Over 20,000 cuneiform tablets, which date back to Abraham’s time period, explain many of the patriarchal traditions of Genesis.
Over 20,000 tablets, many containing law similar to the Deuteronomy law code. The previously thought fictitious five cities of the plain in Genesis 14 (Sodom, Gomorrah, Admah, Zeboiim, and Zoar) are identified.
They detail customs of the 14th and 15th century parallel to the patriarchal accounts such as maids producing children for barren wives.
Proved that writing and written laws existed three centuries before the Mosaic laws.
Temple Walls of Karnak, Egypt
Signifies a 10th century BC reference to Abraham.
Laws of Eshnunna (ca. 1950 BC)
Lipit-Ishtar Code (ca. 1860 BC)
Laws of Hammurabi (ca. 1700 BC)
Show that the law codes of the Pentateuch were not too sophisticated for that period.
Ras Shamra Tablets
Provide information on Hebrew poetry.
Describe Nebuchadnezzar’s invasion of Judah and give insight into the time of Jeremiah.
References Gedaliah is spoken of in 2 Kings 25:22.
Authenticates the Biblical description of Cyrus’ decree to allow the Jews to rebuild the temple in Jerusalem (see 2 Chronicles 36:23; Ezra 1:2-4).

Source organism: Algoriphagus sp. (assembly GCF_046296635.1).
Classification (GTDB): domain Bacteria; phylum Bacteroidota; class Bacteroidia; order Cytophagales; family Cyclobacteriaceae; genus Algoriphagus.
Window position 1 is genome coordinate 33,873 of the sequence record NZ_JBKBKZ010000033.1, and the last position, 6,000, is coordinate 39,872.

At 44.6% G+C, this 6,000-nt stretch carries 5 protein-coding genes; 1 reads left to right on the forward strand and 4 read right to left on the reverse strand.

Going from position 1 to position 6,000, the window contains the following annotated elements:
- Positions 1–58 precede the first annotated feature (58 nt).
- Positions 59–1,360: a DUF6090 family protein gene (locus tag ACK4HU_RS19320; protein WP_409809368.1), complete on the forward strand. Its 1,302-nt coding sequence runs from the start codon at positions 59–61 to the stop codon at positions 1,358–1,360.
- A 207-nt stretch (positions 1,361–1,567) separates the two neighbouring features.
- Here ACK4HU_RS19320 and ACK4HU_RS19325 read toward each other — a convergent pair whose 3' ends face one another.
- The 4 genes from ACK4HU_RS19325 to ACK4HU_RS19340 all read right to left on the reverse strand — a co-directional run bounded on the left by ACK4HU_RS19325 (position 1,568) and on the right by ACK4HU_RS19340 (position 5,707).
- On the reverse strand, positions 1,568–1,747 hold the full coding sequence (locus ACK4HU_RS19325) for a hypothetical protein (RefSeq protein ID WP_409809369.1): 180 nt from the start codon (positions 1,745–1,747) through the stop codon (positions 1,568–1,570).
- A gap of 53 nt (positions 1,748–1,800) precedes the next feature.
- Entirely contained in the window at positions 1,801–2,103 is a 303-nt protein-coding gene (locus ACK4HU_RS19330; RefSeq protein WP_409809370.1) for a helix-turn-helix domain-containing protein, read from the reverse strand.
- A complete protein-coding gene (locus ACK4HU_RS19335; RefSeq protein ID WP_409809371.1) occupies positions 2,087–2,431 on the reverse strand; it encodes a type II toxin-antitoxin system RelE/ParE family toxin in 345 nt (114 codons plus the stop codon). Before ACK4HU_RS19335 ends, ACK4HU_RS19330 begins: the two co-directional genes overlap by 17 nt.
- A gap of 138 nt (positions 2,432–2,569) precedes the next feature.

Gives information about Omri, the sixth king of Israel.
Black Obelisk of Shalmaneser III
Illustrates how Jehu, king of Israel, had to submit to the Assyrian king.
Contains an Assyrian text which detail Sennacherib’s attack on Jerusalem during the time of Hezekiah, king of Israel.
PAST CHARGES BY CRITICS
ANSWERED BY ARCHAEOLOGY
Moses could not have written Pentateuch because he lived before the invention of writing.
Writing existed many centuries before Moses.
Abraham’s home city of Ur does not exist.
Ur was discovered. One of the columns had the inscription “Abram.”
The city built of solid rock called “Petra” does not exist.
Petra was discovered.
The story of the fall of Jericho is myth. The city never existed.
The city was found and excavated. It was found that the walls tumbled in the exact manner described by the biblical narrative.
The “Hittites” did not exist.
Hundreds of references to the amazing Hittite civilization have been found. One can even get a doctorate in Hittite studies at the University of Chicago.
Belshazzar was not a real king of Babylon; he is not found in the records.
Tablets of Babylonia describe the reign of this coregent and son of Nabonidus.